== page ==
Heydrich’s letter speaks of “die organisatorischen, technischen und materiellen Voraussetzungen” (the organisational, technical and material preconditions), e.g., make sure we have enough gas canisters and that they are all filled, get the showers ready, get the ovens ready, make sure the staff are all set, etc. In the Palestinian case, one organisational precondition would be to ensure the whole world hates Israel and unquestioningly and publicly pledge allegiance to "Palestine".
To globalise the Intifada, though, means Jew-killing moving up several gears, from seven Jews here and thirty-five Jews there, to hundreds of thousands of Jews, time after time after time across the world, in other words, industrial-scale Jew-killing such as the Nazis could only dream of (and dream of they did), something for which you need the industrial capacity of a great economic power, just in case that nuclear bomb project doesn’t work out. In Grand Central, the barbarians riled against the “settler colonial state” in the very act of settling and colonising the United States.
They want the same thing we want. They want peace. They want to raise their children. They want decent lives and right now that’s impossible.
So lamented a distraught old man at a Jewish Voice for Peace demonstration in New York. Of course, there is a truth to this poor man’s lament, but it is highly qualified.
They want peace under Islamic domination, with all religion for Allah alone, and Israel destroyed. They want to raise their children to die killing Jews. They want decent lives as lords over their dhimmis and slaves. And right now that’s still impossible, because not all Jews are deluded and Israel still has some fight left in her. They want the same thing we want only if we want to voluntarily make our way to our own extermination.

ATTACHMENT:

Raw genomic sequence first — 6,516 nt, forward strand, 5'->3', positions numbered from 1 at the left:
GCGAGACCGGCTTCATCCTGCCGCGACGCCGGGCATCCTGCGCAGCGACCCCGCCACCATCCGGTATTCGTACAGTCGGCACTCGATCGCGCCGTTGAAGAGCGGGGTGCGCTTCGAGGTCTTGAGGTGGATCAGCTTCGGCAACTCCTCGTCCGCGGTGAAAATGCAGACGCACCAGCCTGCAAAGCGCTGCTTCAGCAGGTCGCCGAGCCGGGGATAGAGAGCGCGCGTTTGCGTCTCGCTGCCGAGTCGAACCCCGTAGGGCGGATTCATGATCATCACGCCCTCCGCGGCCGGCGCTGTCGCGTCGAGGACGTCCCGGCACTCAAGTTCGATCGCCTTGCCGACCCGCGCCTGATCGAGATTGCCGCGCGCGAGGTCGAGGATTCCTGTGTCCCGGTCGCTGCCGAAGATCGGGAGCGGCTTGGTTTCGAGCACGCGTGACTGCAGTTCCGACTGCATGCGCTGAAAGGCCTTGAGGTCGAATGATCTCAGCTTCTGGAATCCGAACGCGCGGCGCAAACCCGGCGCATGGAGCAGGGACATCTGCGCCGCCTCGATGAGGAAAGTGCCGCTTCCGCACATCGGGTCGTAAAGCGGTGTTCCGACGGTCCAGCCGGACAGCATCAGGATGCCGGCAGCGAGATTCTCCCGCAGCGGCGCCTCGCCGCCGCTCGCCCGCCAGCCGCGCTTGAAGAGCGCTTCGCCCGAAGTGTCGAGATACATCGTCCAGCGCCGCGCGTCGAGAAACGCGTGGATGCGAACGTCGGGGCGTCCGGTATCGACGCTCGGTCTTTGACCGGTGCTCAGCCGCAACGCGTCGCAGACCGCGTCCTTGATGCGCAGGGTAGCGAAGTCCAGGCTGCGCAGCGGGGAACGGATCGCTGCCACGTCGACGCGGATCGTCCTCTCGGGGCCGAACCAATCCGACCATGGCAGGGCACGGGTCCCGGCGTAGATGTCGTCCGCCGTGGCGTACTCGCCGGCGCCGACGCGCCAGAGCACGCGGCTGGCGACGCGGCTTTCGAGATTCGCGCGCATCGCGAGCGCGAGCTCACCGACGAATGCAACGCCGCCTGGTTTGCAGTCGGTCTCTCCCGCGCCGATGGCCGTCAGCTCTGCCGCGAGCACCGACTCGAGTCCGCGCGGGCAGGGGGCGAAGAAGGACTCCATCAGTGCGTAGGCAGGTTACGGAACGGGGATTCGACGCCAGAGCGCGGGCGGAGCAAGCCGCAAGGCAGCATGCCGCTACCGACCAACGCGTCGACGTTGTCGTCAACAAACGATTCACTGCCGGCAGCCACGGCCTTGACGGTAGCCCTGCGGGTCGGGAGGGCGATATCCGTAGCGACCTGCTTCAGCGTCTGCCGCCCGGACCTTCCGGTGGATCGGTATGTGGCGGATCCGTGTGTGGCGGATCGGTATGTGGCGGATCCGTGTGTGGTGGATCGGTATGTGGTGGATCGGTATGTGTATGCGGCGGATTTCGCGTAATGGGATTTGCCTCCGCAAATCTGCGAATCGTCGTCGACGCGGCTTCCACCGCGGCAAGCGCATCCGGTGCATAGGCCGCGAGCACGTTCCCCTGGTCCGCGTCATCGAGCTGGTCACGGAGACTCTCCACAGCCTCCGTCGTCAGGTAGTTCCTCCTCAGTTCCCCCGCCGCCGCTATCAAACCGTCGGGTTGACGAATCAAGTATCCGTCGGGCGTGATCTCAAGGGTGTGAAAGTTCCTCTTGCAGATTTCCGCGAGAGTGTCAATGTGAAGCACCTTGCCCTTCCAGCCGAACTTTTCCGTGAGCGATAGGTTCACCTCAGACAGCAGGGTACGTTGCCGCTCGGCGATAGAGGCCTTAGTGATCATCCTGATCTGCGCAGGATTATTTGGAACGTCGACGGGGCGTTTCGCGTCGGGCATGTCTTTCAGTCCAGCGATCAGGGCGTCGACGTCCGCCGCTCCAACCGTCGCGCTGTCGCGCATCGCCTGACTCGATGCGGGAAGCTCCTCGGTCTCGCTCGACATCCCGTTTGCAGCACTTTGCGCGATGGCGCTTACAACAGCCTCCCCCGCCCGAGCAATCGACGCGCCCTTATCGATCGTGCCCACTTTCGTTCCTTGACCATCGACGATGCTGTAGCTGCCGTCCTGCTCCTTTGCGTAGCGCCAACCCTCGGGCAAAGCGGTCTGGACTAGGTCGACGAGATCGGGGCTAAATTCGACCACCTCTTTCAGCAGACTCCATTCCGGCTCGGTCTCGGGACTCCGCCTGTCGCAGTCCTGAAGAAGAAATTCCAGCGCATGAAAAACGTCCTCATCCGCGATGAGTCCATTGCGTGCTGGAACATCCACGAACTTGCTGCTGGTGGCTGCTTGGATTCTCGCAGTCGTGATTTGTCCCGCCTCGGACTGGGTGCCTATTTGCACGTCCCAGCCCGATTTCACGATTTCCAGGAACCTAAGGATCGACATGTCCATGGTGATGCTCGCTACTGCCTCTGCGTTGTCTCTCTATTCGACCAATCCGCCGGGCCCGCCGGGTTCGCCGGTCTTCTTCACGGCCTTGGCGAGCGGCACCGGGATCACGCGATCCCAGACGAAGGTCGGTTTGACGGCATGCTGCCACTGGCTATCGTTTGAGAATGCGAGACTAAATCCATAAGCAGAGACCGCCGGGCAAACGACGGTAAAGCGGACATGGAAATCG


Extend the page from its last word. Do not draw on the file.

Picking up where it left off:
Distress and delusion abound in equal measure in Tel-Aviv and New York, as it does amongst the conflicted "Israeli Arabs" who feel guilty for enjoying a better life than their brothers under the PA and Hamas, and compensate by vehemently rejecting their own country, but never quite as vehemently as they reject joining their beloved brothers under the PA or Hamas. The only question is whether feeling guilty for not being "Palestinian" is worse than feeling uncomfortable about your Palestinian brethren celebrating the cold-blooded murder of your Israeli compatriots.
Islam reduces all emotions to hating what Allah hates and loving what Allah loves. In the Palestinians, we see these perverted emotions in pure form. Thus does a Palestinian "day of rage" in New York and Palestinians celebrating the mass murder of Jews in Jerusalem have the same impact on Americans, and step by small step, the healthy are made sick. This great destruction is the solemn promise of Islam. It is a promise it intends to keep, even if a thousand years should elapse before it is able to deliver. The best of people shall smash the musical instruments, and slaughter the sons of apes and pigs. The Arab Israelis are yet to see that between them and their own humanity as Israeli citizens stand Islam and a pathological nationalism, the ultimate separation wall.